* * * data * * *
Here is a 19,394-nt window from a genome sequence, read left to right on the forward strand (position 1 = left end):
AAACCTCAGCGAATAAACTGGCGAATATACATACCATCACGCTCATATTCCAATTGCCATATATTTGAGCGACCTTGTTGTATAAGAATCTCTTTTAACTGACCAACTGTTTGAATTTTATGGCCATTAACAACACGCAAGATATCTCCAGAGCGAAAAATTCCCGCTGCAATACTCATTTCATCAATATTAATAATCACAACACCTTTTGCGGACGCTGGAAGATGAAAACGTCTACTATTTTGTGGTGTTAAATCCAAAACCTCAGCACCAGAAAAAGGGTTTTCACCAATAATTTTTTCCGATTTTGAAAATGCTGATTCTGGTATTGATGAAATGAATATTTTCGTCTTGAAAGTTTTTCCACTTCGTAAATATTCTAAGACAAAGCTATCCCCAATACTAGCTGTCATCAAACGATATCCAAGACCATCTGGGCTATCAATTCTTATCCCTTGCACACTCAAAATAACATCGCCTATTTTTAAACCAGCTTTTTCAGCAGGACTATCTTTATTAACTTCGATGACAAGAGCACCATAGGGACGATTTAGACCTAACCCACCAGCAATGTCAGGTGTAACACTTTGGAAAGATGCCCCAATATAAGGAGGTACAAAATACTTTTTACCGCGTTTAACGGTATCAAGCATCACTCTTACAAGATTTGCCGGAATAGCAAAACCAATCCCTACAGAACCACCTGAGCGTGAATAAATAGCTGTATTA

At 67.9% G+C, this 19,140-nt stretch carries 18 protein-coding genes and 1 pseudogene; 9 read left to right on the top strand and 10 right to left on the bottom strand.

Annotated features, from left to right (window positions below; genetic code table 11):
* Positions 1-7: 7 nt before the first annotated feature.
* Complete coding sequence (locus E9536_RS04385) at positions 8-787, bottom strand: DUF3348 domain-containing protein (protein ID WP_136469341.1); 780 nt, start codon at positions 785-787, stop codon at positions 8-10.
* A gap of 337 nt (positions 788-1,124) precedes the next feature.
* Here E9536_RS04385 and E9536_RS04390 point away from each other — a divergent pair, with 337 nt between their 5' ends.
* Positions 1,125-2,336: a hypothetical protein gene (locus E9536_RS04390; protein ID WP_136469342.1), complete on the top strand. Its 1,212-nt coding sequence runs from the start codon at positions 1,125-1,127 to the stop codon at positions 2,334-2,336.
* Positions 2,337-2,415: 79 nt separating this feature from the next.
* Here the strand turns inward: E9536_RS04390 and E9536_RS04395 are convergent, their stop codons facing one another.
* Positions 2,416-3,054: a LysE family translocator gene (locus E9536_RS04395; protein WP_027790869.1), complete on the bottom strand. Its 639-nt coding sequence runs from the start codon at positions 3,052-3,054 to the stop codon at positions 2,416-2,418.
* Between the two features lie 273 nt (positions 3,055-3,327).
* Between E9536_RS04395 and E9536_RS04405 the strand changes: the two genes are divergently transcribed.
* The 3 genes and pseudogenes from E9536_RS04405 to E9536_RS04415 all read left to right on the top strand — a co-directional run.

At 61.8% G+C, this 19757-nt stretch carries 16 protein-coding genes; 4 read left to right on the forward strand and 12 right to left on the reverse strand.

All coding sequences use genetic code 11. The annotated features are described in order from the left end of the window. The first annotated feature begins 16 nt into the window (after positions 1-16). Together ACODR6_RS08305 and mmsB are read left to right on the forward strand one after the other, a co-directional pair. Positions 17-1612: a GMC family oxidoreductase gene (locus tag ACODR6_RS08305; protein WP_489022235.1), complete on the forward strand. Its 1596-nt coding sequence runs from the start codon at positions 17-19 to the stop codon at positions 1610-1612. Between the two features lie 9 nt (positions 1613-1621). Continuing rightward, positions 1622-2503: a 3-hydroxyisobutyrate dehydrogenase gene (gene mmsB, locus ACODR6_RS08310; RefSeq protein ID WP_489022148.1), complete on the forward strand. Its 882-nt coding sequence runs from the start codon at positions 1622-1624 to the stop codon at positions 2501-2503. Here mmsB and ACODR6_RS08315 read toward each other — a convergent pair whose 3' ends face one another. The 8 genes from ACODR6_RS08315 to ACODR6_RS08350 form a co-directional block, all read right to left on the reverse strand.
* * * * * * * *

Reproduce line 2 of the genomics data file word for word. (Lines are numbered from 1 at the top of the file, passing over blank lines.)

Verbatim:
AAACCTCAGCGAATAAACTGGCGAATATACATACCATCACGCTCATATTCCAATTGCCATATATTTGAGCGACCTTGTTGTATAAGAATCTCTTTTAACTGACCAACTGTTTGAATTTTATGGCCATTAACAACACGCAAGATATCTCCAGAGCGAAAAATTCCCGCTGCAATACTCATTTCATCAATATTAATAATCACAACACCTTTTGCGGACGCTGGAAGATGAAAACGTCTACTATTTTGTGGTGTTAAATCCAAAACCTCAGCACCAGAAAAAGGGTTTTCACCAATAATTTTTTCCGATTTTGAAAATGCTGATTCTGGTATTGATGAAATGAATATTTTCGTCTTGAAAGTTTTTCCACTTCGTAAATATTCTAAGACAAAGCTATCCCCAATACTAGCTGTCATCAAACGATATCCAAGACCATCTGGGCTATCAATTCTTATCCCTTGCACACTCAAAATAACATCGCCTATTTTTAAACCAGCTTTTTCAGCAGGACTATCTTTATTAACTTCGATGACAAGAGCACCATAGGGACGATTTAGACCTAACCCACCAGCAATGTCAGGTGTAACACTTTGGAAAGATGCCCCAATATAAGGAGGTACAAAATACTTTTTACCGCGTTTAACGGTATCAAGCATCACTCTTACAAGATTTGCCGGAATAGCAAAACCAATCCCTACAGAACCACCTGAGCGTGAATAAATAGCTGTATTA